Innovation Exhibit #1: AVID

Several years ago I went to the IIT Institute of Design Strategy Conference.  It’s one of those conferences adjacent to my world and work that inspires me to think differently and approach problems with fresh eyes. In one of their design talks, Larry Keely talked about 10 Types of Innovation.  He and his colleagues spent a few years researching innovation only to find that there are only really 10 types.  He broke them down into the different categories (i.e. structure, product performance and brand) and described how the different combinations of these types and sub-strategies make the innovation look different in different companies. Innovation isn’t just about new types of products, but innovation across a continuum, from how companies are configured to what they offer to what the customer experience looks like. He walked through several cases, from Zip Car to Zappos, as he explained his thinking. I loved the idea that you could actually create a common taxonomy for innovation which most people think of as a “secret sauce” that is so variable and difficult to capture. There actually are key ingredients but each company uses a slightly different recipe.

I began to think: are there really that many ways to teach?  Is there a parallel in education? What are the 10 types of innovation in the classroom and could we identify a set of teaching strategies used for each innovation? I’m not talking high-tech apps and technology-based innovations, but the basic things that teachers do every day to teach students. How might we organize the innovations and could it be that there isn’t as much variation as we think when you get to the strategy level? I mean wouldn’t it be amazing to think that there might only be a set of 50 to 75 core, great teaching strategies and then variations on those strategies in different content areas and different contexts?  Is it the combination of how teachers use those strategies that sets them apart?  It’s a thesis I’m still trying to prove true. This weekend I found a partner who might be able to help me write the book!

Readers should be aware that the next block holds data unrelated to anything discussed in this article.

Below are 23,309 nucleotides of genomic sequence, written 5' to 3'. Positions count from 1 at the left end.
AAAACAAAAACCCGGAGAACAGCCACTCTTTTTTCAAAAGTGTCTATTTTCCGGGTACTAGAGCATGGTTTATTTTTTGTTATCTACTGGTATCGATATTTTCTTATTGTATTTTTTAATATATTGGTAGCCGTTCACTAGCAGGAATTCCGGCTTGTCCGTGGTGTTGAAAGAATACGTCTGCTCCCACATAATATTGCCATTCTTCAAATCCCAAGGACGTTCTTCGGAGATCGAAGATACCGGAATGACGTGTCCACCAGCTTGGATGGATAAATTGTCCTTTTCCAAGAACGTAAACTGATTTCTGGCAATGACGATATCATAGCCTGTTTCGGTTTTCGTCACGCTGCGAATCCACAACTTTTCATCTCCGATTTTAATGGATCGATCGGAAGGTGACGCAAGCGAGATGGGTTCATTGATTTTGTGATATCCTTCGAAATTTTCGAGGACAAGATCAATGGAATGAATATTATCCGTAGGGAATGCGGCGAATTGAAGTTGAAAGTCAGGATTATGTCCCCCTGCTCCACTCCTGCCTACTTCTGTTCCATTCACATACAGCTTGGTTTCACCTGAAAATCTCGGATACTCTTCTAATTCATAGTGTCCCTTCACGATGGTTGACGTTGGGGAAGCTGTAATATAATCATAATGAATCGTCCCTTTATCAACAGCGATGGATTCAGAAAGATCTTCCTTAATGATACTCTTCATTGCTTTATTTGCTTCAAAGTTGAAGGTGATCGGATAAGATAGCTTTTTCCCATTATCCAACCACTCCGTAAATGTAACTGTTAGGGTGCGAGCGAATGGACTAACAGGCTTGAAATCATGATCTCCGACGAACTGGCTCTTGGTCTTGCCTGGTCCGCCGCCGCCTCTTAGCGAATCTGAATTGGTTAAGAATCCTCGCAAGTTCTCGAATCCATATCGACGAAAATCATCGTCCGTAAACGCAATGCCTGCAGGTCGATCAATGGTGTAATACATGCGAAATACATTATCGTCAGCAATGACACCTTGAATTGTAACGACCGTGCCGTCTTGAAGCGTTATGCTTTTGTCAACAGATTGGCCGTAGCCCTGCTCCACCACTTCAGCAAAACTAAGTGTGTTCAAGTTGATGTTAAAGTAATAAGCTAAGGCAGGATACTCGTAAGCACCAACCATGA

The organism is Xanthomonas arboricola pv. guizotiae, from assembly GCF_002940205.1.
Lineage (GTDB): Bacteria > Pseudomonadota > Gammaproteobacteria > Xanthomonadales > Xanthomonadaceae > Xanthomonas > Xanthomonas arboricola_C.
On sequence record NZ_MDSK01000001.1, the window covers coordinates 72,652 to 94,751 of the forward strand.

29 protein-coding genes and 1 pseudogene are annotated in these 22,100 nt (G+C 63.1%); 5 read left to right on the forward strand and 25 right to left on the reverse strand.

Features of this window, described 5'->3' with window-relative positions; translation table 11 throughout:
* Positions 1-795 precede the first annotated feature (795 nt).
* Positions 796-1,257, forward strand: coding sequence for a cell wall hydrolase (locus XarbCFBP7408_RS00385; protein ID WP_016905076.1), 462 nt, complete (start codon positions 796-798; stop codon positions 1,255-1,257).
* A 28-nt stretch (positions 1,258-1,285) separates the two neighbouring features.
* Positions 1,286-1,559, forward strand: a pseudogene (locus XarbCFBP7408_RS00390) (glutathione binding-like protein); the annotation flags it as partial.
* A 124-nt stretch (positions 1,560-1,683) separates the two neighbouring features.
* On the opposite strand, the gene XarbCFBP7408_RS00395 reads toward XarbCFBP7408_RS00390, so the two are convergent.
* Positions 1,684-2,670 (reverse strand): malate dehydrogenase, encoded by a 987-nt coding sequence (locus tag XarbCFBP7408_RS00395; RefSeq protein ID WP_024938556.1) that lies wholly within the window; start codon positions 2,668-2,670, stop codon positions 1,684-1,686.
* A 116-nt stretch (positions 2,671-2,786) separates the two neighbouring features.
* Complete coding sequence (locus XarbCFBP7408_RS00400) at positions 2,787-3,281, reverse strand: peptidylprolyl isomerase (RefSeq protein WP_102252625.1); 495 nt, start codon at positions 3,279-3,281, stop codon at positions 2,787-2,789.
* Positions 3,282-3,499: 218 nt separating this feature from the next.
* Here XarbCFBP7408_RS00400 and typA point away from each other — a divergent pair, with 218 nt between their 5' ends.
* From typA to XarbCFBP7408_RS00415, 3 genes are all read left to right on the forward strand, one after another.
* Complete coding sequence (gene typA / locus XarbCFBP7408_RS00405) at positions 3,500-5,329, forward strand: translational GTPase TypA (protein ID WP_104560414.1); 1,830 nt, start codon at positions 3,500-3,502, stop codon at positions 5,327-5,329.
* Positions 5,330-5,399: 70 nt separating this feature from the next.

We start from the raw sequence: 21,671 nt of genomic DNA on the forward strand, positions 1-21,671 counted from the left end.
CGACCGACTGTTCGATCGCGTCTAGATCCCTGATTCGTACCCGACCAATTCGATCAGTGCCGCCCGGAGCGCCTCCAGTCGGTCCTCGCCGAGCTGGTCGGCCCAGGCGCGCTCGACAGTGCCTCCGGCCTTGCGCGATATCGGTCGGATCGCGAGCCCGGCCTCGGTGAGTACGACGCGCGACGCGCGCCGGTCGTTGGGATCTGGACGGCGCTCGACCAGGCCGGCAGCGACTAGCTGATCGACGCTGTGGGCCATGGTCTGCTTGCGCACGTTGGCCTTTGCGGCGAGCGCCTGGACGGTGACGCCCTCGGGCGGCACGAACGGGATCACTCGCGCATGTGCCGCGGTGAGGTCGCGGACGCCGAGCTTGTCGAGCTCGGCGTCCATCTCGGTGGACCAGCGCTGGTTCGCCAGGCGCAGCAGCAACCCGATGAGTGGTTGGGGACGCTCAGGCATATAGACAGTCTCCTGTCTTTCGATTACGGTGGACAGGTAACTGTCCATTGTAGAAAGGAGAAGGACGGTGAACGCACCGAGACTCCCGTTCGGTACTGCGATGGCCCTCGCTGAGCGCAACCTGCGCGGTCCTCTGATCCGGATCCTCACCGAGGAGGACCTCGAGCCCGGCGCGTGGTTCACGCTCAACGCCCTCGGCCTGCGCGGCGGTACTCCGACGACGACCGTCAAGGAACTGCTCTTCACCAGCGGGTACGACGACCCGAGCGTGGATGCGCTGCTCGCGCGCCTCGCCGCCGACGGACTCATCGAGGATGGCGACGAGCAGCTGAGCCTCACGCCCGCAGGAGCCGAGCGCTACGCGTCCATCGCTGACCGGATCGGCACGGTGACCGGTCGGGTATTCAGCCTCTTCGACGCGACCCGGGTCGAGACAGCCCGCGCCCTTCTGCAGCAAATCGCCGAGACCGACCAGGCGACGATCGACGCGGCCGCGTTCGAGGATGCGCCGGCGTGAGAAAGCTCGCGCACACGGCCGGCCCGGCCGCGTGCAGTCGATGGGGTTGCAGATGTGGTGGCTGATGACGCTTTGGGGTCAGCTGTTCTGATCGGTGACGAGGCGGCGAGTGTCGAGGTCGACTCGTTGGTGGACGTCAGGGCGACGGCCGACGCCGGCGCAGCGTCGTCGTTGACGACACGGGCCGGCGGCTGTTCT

Exhibit One: AVID’s model for college success.

AVID was started by Mary Katherine Swanson who taught high school English for over 20 years in San Diego. What I love about AVID is that it’s a pretty simple formula and they use WICOR—writing, inquiry, collaboration, organization and reading to learn—as their basic framework (their innovations in the classroom). They have a common set of strategies that all AVID teachers learn across each of these areas. They don’t codify the probably less than 100 strategies they use, but they could if they wanted to!  I sat in on a critical reading training this last week and saw teachers trying to apply several of the strategies: re-reading the text; marking the text; writing in the margins; charting the text; etc.

But what’s the most amazing thing about AVID are the teachers: they are truly advocates for children. Four thousand strong in the convention center this summer, with a dozen-plus student leaders in their ranks cheering them on, was a reminder of why I’m an optimist in education and why I think teachers are the real secret sauce when it comes to student success.

 – C.